Mirko is head of Keep Moving; he is also the person who developed this system of training in the first place. He is a certified DDQT teacher (the German parent organization of taiji and qigong teachers) and licensed as a prevention course instructor by Germany’s statutory health insurance companies. He has studied taiji, qigong and meditation, looking back upon 17 years of training in martial arts and techniques of self-awareness. His methods of teaching ensure that every person attending his classes, from beginners to experienced students, will gain new insights and come one step closer to grasping the principles of taiji. For the last four years the main focus of his work has been on therapeutic training sessions with persons suffering from movement disorders or Parkinson’s disease. His training system Keep Moving is based on these experiences and on his close cooperation with the Parkinson Clinic at Beelitz-Heilstätten.
Visits to China
Mirko Lorenz spent one year in China, moving from karate training to classes at the Northern Chinese Martial Arts Academy and finally to the Wudang Mountains in the province of Hubei, where he practiced Taijiquan ( TaiChi ), Qigong and Meditation eight hours per day. Back in Germany he first studied Chen style taijiquan as taught by Master Chen Xiaowang, but later adopted the taiji style and teaching system of Master Chen Ziqiang. He is the only person teaching this style of taijiquan in Germany.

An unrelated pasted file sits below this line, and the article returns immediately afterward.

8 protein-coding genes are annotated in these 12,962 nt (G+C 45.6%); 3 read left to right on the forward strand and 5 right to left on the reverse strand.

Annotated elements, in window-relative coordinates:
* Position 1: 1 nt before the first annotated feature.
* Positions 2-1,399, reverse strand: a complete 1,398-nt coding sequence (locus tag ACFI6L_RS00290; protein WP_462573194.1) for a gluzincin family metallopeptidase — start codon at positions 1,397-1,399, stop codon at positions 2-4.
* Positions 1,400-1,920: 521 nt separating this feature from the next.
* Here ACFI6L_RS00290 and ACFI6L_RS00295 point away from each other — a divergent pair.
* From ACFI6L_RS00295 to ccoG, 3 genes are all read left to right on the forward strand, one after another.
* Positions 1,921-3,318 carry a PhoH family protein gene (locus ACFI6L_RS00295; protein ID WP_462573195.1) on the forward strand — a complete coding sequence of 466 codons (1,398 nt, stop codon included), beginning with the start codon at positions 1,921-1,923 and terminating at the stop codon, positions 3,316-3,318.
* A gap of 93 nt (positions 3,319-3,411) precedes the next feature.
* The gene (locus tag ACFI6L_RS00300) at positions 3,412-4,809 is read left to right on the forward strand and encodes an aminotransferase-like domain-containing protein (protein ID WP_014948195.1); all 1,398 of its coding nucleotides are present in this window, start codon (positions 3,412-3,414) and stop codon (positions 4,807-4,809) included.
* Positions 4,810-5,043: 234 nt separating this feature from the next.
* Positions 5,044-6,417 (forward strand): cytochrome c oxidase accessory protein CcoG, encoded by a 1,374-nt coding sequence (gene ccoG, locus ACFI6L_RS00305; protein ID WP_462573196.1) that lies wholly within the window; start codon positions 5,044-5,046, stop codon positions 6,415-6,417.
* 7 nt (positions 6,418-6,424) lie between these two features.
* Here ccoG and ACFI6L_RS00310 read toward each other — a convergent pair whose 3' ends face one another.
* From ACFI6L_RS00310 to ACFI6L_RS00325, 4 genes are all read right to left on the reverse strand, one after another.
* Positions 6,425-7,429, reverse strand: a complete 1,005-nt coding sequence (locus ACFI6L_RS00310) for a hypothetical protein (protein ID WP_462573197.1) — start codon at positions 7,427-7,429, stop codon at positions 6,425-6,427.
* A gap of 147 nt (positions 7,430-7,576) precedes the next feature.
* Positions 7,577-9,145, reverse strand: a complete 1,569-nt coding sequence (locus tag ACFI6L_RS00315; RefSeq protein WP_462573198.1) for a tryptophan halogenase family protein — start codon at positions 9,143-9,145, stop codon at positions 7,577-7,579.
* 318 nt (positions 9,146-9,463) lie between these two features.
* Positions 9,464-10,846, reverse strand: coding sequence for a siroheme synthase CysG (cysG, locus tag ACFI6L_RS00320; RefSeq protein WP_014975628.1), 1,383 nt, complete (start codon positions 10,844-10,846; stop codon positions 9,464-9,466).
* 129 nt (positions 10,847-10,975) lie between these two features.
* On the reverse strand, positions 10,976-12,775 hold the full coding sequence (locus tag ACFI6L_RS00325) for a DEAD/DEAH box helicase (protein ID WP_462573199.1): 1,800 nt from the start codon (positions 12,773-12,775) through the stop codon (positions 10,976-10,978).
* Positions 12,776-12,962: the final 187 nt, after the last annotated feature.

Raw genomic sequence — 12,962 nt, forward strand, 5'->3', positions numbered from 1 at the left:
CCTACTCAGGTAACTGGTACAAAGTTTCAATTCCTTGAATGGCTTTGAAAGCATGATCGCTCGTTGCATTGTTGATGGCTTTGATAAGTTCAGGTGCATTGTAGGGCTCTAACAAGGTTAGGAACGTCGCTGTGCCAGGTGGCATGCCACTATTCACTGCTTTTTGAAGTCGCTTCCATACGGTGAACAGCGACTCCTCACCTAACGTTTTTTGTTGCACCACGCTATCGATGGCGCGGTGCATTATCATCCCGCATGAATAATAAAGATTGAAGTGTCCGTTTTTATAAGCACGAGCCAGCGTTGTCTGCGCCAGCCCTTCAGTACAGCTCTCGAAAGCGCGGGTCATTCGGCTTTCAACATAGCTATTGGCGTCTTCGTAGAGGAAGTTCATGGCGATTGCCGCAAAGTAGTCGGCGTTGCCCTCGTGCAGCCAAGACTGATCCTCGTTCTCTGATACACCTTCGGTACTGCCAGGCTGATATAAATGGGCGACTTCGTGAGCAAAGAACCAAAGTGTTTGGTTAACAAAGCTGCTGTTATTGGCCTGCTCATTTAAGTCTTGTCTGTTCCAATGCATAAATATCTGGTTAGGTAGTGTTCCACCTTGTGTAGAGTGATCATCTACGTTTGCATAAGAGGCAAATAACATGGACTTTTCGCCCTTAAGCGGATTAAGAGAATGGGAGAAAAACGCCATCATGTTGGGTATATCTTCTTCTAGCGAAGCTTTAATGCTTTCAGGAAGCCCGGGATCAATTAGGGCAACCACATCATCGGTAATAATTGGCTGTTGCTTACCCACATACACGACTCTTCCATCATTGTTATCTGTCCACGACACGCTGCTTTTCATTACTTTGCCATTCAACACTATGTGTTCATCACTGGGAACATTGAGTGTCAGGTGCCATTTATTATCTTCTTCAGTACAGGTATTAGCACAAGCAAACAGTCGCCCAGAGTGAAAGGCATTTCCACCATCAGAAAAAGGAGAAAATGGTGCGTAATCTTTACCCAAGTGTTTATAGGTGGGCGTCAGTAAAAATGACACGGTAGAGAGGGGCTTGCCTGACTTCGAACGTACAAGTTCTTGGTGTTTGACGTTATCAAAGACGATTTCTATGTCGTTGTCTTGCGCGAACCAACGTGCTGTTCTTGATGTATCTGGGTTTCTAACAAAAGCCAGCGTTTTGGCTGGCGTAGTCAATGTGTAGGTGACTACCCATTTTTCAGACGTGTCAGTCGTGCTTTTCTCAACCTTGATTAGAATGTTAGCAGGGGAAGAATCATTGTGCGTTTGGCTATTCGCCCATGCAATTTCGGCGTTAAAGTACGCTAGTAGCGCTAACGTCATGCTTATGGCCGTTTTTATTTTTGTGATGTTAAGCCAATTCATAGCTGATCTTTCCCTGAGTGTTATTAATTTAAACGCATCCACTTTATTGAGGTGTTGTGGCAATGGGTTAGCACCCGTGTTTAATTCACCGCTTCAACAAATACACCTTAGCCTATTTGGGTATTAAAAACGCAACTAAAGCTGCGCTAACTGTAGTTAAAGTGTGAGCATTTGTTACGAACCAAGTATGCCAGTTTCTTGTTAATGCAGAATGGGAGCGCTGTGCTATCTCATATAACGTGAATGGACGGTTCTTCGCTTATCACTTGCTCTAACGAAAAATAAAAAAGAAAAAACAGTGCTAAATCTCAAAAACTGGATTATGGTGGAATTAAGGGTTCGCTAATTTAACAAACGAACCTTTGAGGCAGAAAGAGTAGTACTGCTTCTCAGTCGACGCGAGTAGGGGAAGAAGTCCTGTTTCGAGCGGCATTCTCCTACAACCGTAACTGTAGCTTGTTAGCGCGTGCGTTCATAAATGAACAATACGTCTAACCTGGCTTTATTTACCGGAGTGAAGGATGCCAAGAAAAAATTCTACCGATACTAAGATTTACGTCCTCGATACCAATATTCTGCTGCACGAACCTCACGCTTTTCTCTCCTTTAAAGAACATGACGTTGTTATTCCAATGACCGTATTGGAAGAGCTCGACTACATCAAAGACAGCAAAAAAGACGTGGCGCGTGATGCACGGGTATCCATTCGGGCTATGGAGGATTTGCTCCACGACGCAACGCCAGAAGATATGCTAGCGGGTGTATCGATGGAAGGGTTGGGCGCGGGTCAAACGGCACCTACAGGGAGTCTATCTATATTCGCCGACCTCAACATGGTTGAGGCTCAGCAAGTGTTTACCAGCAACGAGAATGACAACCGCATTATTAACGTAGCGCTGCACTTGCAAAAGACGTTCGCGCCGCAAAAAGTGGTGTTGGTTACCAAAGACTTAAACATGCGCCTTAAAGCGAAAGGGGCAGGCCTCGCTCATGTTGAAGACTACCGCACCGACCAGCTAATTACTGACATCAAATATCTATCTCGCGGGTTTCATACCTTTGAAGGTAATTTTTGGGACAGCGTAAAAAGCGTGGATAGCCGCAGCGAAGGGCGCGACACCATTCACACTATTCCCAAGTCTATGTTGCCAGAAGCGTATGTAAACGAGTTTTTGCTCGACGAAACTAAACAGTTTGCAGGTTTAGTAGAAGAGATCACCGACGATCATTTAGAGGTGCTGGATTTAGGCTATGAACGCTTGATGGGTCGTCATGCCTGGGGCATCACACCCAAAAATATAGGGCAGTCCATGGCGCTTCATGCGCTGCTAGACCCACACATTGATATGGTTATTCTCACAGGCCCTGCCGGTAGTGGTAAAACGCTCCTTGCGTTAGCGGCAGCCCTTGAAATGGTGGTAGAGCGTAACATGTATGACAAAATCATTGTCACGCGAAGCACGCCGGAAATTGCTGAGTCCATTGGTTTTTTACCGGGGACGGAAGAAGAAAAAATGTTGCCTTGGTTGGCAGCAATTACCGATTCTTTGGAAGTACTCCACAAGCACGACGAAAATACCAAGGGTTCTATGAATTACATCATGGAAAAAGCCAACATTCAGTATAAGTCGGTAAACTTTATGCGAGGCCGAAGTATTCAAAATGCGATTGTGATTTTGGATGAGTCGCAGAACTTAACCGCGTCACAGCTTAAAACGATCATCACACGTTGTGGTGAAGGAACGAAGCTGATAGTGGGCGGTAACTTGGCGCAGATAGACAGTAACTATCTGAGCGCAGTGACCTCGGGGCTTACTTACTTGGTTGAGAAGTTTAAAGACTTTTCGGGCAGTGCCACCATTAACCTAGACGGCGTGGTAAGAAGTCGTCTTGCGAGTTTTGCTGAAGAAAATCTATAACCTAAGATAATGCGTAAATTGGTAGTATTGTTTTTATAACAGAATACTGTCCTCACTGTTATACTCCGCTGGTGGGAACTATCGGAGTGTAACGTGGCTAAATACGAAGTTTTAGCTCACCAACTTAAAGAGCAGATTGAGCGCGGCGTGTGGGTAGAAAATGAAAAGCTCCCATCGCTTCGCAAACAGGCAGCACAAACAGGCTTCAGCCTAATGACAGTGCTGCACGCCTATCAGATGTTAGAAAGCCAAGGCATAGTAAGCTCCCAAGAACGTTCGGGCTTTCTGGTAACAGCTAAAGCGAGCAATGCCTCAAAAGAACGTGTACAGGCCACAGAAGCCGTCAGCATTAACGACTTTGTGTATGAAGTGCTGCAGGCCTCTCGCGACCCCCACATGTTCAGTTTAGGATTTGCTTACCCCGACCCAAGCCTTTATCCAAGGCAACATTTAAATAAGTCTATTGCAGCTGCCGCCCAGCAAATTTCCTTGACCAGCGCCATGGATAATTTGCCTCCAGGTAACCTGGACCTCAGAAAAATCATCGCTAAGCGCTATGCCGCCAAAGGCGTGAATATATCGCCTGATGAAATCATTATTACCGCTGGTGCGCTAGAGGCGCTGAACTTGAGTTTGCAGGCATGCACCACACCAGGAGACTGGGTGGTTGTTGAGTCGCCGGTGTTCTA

Why Offer Taiji Training to Patients with Movement Disorders or Parkinson?
Some years ago a physician studying taiji with Mirko Lorenz came upon scientific studies proving the beneficial effects of taiji on persons with Parkinson’s disease and suggested to Mirko to present his training methods at the Parkinson Clinic Beelitz-Heilstätten. Mirko has been working with Parkinson patients ever since, passing on his profound knowledge of taiji in training sessions at the Beelitz-Heilstätten clinic and elsewhere.
While working with Parkinson patients during these first classes Mirko took great care to adapt his taiji training methods to the special requirements and abilities of his students. This lead to a simplified but highly efficient system of movements suitable for persons suffering from Parkinson syndrome of low to medium severity.
The slow and gentle movements practiced during a Keep Moving session induce tranquility and promote concentration. Walking exercises teach a more precise way of moving, thus reducing the risk of falling and improving balance and sureness of stance. Smooth and fluid movement sequences enhance co-ordination and agility and bestow greater self-assurance when coping with everyday life.